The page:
Others believe that natural causes might explain the formation of certain crop circles, things like unusual wind patterns or vortices could theoretically flatten crops in circular patterns. Some suggest that animals, particularly rodents or other burrowing creatures, could disturb crops in ways that might appear as circles. However, these explanations fail to account for the more complex and geometric designs.

Another theory involves the idea of earth energies or geological processes influencing the creation of crop circles. Some believe that crop circles are linked to ley lines, hypothetical alignments of ancient sites and earth energies. There are also claims that fluctuations in the earth's magnetic or electromagnetic fields could impact crops in a way that creates patterns, although scientific evidence supporting this is limited.

Despite the allure of alien visitation theories and mystical earth energies, most people today agree crop circles are created by humans, either as artistic expressions or elaborate pranks. Individuals or groups who use simple tools such as planks, ropes, and stakes to flatten crops in specific patterns. This method has been demonstrated in several documentaries and media reports, and studies have shown that all the features found in crop circles can be recreated using simple techniques.

While human activity is the most widely accepted explanation for many formations, the fact that crop circles remain a topic of discussion today shows how intriguing and enduring the phenomenon is, even if only for their artistic appeal.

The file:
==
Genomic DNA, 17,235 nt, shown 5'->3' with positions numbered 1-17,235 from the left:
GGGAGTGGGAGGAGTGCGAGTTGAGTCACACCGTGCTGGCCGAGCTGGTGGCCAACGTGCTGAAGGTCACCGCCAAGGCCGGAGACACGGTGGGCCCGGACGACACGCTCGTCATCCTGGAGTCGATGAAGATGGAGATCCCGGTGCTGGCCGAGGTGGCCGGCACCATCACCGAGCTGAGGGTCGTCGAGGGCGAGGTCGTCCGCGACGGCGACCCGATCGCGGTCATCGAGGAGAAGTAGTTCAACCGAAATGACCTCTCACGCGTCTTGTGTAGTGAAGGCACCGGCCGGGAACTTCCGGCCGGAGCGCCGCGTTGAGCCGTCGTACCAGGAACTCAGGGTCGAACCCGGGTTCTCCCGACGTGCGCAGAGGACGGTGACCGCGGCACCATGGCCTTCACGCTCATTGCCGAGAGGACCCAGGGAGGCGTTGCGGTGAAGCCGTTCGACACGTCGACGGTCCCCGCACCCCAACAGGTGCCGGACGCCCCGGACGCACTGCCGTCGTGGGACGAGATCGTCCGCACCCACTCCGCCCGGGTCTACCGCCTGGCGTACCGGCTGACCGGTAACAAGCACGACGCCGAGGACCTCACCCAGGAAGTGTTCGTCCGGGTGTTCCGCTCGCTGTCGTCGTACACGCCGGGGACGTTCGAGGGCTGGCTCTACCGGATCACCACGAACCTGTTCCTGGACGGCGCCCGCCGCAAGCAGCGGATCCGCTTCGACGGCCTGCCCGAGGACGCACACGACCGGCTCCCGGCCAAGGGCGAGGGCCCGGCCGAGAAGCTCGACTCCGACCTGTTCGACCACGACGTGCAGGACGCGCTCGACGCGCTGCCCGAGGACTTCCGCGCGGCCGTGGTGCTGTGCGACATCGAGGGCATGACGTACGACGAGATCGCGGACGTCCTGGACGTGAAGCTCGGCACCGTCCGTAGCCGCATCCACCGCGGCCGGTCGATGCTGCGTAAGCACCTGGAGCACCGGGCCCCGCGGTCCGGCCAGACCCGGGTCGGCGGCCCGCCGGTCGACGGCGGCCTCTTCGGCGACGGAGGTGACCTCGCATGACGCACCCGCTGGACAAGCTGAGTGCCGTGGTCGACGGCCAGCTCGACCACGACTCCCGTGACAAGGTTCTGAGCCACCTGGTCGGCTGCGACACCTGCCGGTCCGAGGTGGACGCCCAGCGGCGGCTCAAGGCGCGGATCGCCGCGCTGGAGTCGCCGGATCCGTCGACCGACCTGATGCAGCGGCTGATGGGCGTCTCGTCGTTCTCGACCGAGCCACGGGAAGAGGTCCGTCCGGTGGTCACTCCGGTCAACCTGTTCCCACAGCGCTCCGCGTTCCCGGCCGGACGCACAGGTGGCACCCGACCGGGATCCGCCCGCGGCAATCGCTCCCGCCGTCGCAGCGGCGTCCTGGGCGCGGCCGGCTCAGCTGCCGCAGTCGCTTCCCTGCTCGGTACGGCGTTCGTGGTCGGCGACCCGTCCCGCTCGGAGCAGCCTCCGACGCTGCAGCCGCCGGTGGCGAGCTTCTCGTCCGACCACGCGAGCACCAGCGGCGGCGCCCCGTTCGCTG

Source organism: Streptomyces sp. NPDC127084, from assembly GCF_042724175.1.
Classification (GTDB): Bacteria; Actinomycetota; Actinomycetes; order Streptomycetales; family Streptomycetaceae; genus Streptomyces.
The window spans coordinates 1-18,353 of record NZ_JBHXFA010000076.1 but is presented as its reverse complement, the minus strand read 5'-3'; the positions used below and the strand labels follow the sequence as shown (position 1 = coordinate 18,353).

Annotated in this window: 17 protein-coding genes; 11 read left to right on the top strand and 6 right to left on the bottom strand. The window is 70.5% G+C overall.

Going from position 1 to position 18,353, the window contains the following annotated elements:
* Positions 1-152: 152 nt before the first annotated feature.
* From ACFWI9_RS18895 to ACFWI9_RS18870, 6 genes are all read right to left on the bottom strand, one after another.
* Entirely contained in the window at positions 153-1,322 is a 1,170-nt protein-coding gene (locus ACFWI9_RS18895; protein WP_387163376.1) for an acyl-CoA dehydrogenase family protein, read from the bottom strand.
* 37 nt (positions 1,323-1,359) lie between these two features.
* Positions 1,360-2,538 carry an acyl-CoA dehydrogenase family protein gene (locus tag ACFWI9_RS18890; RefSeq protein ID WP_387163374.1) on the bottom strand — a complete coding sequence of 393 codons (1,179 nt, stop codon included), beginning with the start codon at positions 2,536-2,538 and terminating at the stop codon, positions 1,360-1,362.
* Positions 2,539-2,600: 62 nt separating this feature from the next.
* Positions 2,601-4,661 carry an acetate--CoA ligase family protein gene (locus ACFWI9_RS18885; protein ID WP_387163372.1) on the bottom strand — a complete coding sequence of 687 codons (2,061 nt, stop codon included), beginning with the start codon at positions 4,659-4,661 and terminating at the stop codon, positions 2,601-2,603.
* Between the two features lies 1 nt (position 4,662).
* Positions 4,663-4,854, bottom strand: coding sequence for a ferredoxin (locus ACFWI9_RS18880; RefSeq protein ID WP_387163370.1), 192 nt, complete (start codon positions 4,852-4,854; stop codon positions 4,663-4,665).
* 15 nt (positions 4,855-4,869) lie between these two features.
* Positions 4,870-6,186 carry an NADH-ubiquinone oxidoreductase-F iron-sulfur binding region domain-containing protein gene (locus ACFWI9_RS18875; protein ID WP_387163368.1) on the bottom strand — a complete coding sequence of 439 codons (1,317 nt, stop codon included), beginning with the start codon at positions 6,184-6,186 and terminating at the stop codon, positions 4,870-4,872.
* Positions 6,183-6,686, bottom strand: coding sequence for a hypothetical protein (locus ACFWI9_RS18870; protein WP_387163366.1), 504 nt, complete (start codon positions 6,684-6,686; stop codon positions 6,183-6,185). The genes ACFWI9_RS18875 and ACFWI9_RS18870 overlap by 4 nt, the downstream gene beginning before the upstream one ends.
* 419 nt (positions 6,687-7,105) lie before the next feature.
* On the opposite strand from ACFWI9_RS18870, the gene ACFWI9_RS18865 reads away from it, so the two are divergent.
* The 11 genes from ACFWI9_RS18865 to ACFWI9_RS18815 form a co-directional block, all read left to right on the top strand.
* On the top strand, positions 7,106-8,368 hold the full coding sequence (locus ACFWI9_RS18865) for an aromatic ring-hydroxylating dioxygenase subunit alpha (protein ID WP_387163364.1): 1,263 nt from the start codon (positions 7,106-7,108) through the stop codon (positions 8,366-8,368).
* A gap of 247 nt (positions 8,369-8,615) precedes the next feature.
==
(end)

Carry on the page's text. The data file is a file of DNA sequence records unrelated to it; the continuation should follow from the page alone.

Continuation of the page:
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How To Make A Crop Circle

While we don't recommend creating a crop circle on privately owned farmland, or anywhere else for that matter, here is a step-by-step guide on how it can be done - a task that requires careful planning and precise execution.

If you intend to make a crop circle, you will need to find a suitable field and gain the landowner's permission. The field should have crops that are tall enough to visibly bend and easy entry and exit via tractor tracks to avoid leaving a path through the crop.

To flatten the crop, you'll need a flattening board made from a plank of wood that you can push down on the crop with your foot. The plank should be about one metre long with a short length of rope attached at each end, allowing you to loop the rope over your neck so that you can lift and move the plank easily.

1. Planning Your Design
To keep it simple for your first attempt, consider creating a basic circle. Sketch your design in a notebook that you can take to the field with you, noting all measurements.

2. Preparing The Site
Mark the centre of your circle with a stake and attach a rope. The rope should be the length of the desired radius of the circle.

3. Creating The Circle
Fully extend the rope, keep it taut, and begin to walk in a circular path around the centre stake. With each step, press the flattening board down with your foot to flatten the crops, then lift it using the ropes around your neck and move it forward, pressing down again to create a smooth path. After completing the outermost circle, move inward by a plank's width and repeat the process for another complete orbit.

4. Review The Flattening
After completing the circle, walk around the perimeter to check for any uneven areas or gaps. Make the necessary adjustments to ensure the circle is smooth and well-defined.

5. Clean Up
Remove all stakes, ropes, and tools from the field, ensuring you leave no trace of your presence except the crop circle. Leave the field the same way you entered it to avoid leaving visible tracks.